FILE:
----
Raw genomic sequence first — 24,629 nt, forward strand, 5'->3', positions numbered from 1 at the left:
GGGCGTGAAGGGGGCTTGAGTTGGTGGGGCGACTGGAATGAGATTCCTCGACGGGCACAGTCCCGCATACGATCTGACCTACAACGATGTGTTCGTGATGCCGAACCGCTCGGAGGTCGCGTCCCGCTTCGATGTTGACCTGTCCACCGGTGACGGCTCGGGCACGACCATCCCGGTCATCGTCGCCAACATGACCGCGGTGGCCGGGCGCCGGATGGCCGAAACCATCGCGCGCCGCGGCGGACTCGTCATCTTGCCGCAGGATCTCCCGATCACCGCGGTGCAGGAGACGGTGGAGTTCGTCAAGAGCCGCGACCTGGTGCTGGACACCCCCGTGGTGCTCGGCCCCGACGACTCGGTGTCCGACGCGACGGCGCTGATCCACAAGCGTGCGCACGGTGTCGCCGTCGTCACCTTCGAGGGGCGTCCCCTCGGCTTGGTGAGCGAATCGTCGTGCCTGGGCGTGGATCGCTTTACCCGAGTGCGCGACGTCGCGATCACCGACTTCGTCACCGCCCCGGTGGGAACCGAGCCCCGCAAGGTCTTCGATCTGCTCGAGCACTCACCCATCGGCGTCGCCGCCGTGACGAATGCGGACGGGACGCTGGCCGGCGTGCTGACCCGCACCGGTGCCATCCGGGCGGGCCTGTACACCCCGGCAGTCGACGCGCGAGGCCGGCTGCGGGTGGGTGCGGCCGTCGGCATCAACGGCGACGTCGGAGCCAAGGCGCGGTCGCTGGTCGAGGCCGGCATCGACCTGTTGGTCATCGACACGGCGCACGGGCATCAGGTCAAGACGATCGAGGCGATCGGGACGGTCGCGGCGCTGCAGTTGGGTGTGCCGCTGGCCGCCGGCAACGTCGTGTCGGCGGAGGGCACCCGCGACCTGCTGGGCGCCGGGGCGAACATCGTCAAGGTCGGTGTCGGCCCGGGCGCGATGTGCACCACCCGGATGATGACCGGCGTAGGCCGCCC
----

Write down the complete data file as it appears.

Raw genomic sequence first — 24,629 nt, forward strand, 5'->3', positions numbered from 1 at the left:
GGGCGTGAAGGGGGCTTGAGTTGGTGGGGCGACTGGAATGAGATTCCTCGACGGGCACAGTCCCGCATACGATCTGACCTACAACGATGTGTTCGTGATGCCGAACCGCTCGGAGGTCGCGTCCCGCTTCGATGTTGACCTGTCCACCGGTGACGGCTCGGGCACGACCATCCCGGTCATCGTCGCCAACATGACCGCGGTGGCCGGGCGCCGGATGGCCGAAACCATCGCGCGCCGCGGCGGACTCGTCATCTTGCCGCAGGATCTCCCGATCACCGCGGTGCAGGAGACGGTGGAGTTCGTCAAGAGCCGCGACCTGGTGCTGGACACCCCCGTGGTGCTCGGCCCCGACGACTCGGTGTCCGACGCGACGGCGCTGATCCACAAGCGTGCGCACGGTGTCGCCGTCGTCACCTTCGAGGGGCGTCCCCTCGGCTTGGTGAGCGAATCGTCGTGCCTGGGCGTGGATCGCTTTACCCGAGTGCGCGACGTCGCGATCACCGACTTCGTCACCGCCCCGGTGGGAACCGAGCCCCGCAAGGTCTTCGATCTGCTCGAGCACTCACCCATCGGCGTCGCCGCCGTGACGAATGCGGACGGGACGCTGGCCGGCGTGCTGACCCGCACCGGTGCCATCCGGGCGGGCCTGTACACCCCGGCAGTCGACGCGCGAGGCCGGCTGCGGGTGGGTGCGGCCGTCGGCATCAACGGCGACGTCGGAGCCAAGGCGCGGTCGCTGGTCGAGGCCGGCATCGACCTGTTGGTCATCGACACGGCGCACGGGCATCAGGTCAAGACGATCGAGGCGATCGGGACGGTCGCGGCGCTGCAGTTGGGTGTGCCGCTGGCCGCCGGCAACGTCGTGTCGGCGGAGGGCACCCGCGACCTGCTGGGCGCCGGGGCGAACATCGTCAAGGTCGGTGTCGGCCCGGGCGCGATGTGCACCACCCGGATGATGACCGGCGTAGGCCGCCC